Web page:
Ryan Dungey comes into this year’s Monster Energy Supercross season with a target on his back. It’s a familiar feeling for the 23-year-old Minnesotan who was in a similar situation two seasons ago after netting his first-ever Supercross and AMA Motocross championships. This time Dungey is riding for the Orange Team aboard KTM’s latest 450 SX-F Factory Edition, a motorcycle based off the same homologated racer you can purchase at your KTM dealer this spring.
“Everything’s been going great,” says Dungey when asked how his 2012 season ended. “The Motocross of Nations was a little tougher—it was one of the toughest races of my career but I gained a lot of experience.”
“Well the track just caught me off guard,” he explains in reference to the challenging track conditions which the American MXdN squad faced this past summer at Belgium’s Lommel track. “We got there early to test a little bit in the sand – and there was some deep sand that we practiced in, but as soon as it came time for racing it was different. I wasn’t way out there, but at the same time, for me it was just lack of experience – in that kind of sand. It was the deepest sand I’ve ever raced in.”
The tough track conditions and lack of ultra-deep sand riding experience were the primary reason why the American’s finished third this year, ending our seven-year win streak.
“From what I understand even back in Roger’s day [De Coster, KTM’s team manager and former pro motocrosser during the ‘70s] they’d go race there and would get their butts handed to them because some of the Europeans were so experienced there and developed a technique for riding it. Over time those guys get to spend months and basically live there… That’s no excuse. I mean, definitely it was tough conditions for myself and the team. I guess I didn’t really know what we were going up against. Unfortunately we didn’t walk away with the Chamberlain Trophy but we gave it all we had, we raced as a team and worked together as best as we could. Sometimes you can’t win them all. But I can say we did everything we could and we will be more ready for a race like that next time.”
Upon returning to the U.S. he and his KTM team went back to work preparing for October’s second-annual Monster Energy Cup race that takes place in Las Vegas, Nevada.
“We got right back into Supercross testing and getting ready for the Monster Cup,” remembers Dungey. “It was cool because in that short two week span we made a lot of progress. And that was possible just from the experience we gained from outdoors and the previous season of Supercross. We really kind of honed-in on how we could improve and were able to make some big progress. It was a good time to test and things got quite a bit better. Racing the Monster Cup went really good. We had a couple setbacks there—it could have been a little bit better—but we came out safe and healthy and mainly got to see where we were with the bike and got to put it under race conditions. And that’s where problems are really going to stick out. After that we actually did a little more testing and then I took a couple weeks off and kind of got refreshed before getting back in it going full bore here for Supercross.”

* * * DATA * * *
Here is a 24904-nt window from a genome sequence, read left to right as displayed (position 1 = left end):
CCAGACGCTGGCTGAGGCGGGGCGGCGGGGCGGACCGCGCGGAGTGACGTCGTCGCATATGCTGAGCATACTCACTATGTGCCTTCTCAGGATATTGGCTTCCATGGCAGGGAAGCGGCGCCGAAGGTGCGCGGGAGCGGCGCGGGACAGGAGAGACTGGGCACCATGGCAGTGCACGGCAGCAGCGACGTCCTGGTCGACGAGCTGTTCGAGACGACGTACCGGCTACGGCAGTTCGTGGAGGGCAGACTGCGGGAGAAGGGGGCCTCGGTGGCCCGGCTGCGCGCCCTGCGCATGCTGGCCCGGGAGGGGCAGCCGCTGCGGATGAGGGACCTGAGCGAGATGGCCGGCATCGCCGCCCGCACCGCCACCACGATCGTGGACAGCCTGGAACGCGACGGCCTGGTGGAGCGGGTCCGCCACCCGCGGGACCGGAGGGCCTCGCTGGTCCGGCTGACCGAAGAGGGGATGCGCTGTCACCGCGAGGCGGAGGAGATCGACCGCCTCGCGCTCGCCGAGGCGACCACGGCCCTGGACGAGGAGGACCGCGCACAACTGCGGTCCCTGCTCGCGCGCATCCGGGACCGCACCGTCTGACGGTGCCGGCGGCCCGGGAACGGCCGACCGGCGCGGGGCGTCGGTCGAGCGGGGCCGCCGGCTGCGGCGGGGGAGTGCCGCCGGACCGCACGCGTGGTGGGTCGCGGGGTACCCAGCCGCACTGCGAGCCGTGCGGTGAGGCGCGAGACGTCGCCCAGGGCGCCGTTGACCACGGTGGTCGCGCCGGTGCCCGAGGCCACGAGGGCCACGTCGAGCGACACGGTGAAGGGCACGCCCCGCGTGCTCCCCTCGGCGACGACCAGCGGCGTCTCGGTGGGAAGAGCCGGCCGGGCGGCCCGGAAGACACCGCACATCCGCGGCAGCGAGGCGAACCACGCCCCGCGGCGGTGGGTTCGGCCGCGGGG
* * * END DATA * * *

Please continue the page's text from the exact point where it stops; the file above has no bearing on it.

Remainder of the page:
Considering the grueling demands of competing in-and-outdoors, pro moto racers don’t have a whole lot of time to relax during the year. That’s why Dungey says it’s important to enjoy some time off away from the motorcycle in order to recharge the batteries.
“If you think about it, we’re on the gas for almost 50 straight weeks,” reveals the reigning champ. “From training and riding every week, to flying all over the place—it’s lot of wear and tear on the body. We only get a really small window of off-season so it’s kind of mandatory—you need to take a little time off and let your body refresh—and that can include easy bike rides (pedal bikes) to just chilling. Mainly it’s just about having fun and doing the things you haven’t gotten a chance to do all year, whether it’s hanging with the family or whatever. I went to Minnesota and hung out with some family friends and just had a good time; eating the foods you probably shouldn’t [smiles]—and enjoying all the good things in life that get your mind off things and take you away from all the stress. After that it’s time to slowly get back into things and prepare to get back to race pace and hopefully beyond that.”